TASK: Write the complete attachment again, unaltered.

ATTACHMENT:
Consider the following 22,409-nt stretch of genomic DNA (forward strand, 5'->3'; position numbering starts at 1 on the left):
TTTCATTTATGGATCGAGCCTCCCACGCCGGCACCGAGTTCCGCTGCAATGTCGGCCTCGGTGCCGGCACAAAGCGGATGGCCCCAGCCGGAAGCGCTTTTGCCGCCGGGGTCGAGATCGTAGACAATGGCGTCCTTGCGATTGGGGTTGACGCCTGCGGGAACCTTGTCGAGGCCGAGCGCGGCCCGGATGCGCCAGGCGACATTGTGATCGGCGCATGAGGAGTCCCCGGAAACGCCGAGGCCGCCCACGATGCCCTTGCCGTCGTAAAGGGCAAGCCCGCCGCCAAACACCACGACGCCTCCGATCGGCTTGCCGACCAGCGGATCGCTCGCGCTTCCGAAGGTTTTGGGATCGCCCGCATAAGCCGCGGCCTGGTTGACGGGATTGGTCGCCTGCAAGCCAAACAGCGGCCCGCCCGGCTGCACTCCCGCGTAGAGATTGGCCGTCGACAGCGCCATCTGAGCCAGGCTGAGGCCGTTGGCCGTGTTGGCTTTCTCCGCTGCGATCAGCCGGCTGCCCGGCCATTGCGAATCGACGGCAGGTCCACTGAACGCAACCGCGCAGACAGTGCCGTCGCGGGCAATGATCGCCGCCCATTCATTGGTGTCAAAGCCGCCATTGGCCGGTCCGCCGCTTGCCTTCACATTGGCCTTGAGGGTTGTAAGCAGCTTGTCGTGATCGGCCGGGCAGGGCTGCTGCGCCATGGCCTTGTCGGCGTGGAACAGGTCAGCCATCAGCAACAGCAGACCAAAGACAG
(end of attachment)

Consider the following 22,409-nt stretch of genomic DNA (forward strand, 5'->3'; position numbering starts at 1 on the left):
TTTCATTTATGGATCGAGCCTCCCACGCCGGCACCGAGTTCCGCTGCAATGTCGGCCTCGGTGCCGGCACAAAGCGGATGGCCCCAGCCGGAAGCGCTTTTGCCGCCGGGGTCGAGATCGTAGACAATGGCGTCCTTGCGATTGGGGTTGACGCCTGCGGGAACCTTGTCGAGGCCGAGCGCGGCCCGGATGCGCCAGGCGACATTGTGATCGGCGCATGAGGAGTCCCCGGAAACGCCGAGGCCGCCCACGATGCCCTTGCCGTCGTAAAGGGCAAGCCCGCCGCCAAACACCACGACGCCTCCGATCGGCTTGCCGACCAGCGGATCGCTCGCGCTTCCGAAGGTTTTGGGATCGCCCGCATAAGCCGCGGCCTGGTTGACGGGATTGGTCGCCTGCAAGCCAAACAGCGGCCCGCCCGGCTGCACTCCCGCGTAGAGATTGGCCGTCGACAGCGCCATCTGAGCCAGGCTGAGGCCGTTGGCCGTGTTGGCTTTCTCCGCTGCGATCAGCCGGCTGCCCGGCCATTGCGAATCGACGGCAGGTCCACTGAACGCAACCGCGCAGACAGTGCCGTCGCGGGCAATGATCGCCGCCCATTCATTGGTGTCAAAGCCGCCATTGGCCGGTCCGCCGCTTGCCTTCACATTGGCCTTGAGGGTTGTAAGCAGCTTGTCGTGATCGGCCGGGCAGGGCTGCTGCGCCATGGCCTTGTCGGCGTGGAACAGGTCAGCCATCAGCAACAGCAGACCAAAGACAG